The years of taking care of Dad while dealing and learning about dementia will forever be etched in my heart. Everything about spring’s arrival reminds me of him as we shared the love of being outside.
For several years after Mom died, Dad could take care of himself and certainly didn’t see the need to be taken care of. It quickly became obvious certain things would get way out of hand if he wasn’t checked on at least a couple times a day.
A sales pitch from a telemarketer or door-to-door salesperson would cause panic and confusion for Dad until I got home. It could take hours to fix what they may have said in five minutes. The best I could hope for, whoever he had a conversation with, or actually paid money to, had left a business card so I knew where to start.
Any kind of literature that came through the mail about money, whether it was a scam that he owed or someone wanting to give him a loan, he’d immediately assume the IRS or FBI was after him, wanting his last dollar. To my knowledge, he was never into any trouble with either, so I’m not sure where or why the paranoia began, but it was real.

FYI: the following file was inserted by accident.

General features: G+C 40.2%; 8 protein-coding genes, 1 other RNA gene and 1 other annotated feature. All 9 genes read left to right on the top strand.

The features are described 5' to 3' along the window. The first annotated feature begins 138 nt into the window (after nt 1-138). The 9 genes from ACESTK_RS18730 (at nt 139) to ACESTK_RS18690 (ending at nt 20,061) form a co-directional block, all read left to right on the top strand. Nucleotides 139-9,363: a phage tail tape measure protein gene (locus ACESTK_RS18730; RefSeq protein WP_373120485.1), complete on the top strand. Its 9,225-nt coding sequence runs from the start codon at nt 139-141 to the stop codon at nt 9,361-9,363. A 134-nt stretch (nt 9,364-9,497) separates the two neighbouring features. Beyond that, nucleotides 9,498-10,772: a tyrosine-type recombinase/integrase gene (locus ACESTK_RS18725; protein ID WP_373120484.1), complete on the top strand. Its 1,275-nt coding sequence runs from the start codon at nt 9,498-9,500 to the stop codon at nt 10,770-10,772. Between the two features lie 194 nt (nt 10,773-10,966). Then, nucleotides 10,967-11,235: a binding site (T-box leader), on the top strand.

I can only envision how much trash would accumulate, in his house, if I hadn’t written him a note, on pickup day, to set the can by the curb. Bills would be found in the trash and junk mail stuffed in his checkbook. Items that needed to be thrown out (used paper plates, paper towels and plastic forks) from Meals on Wheels would be hanging with clothespins from the kitchen cabinets, after being washed and dried.
Through my work I’ve come to know a sweet lady who’s slowly losing her memories and thought process. She lives alone and her children are all out of state. She spends the better part of her days sitting in a recliner surrounded by bags of junk mail and piles of newspapers. It makes me angry when her children come to visit, as they choose to not act on what’s happening to her and around her.
During the cold and icy weather I asked if I could bring over some hot soup as I needed a reason to stop by to be sure she was OK. I remember Dad being at this very point in his battle with dementia, when he was still able to recognize his memory was fading.
Over the years I’ve asked if she would share one of her children’s phone number with me, just in case. It was always a polite no, until this time, as she tried to make light of the fact she’s having a hard time remembering things. She wrote down the number and even though she was smiling, I could see the fear in her eyes.
After our parents raise us isn’t it then our responsibility and obligation to raise them when they can no longer do it by themselves?
I should probably make the call to her daughter, but then again, Dad always said, if you can’t say anything nice, don’t say anything at all.
Sandy Turner lives in Independence. Email her at email@example.com.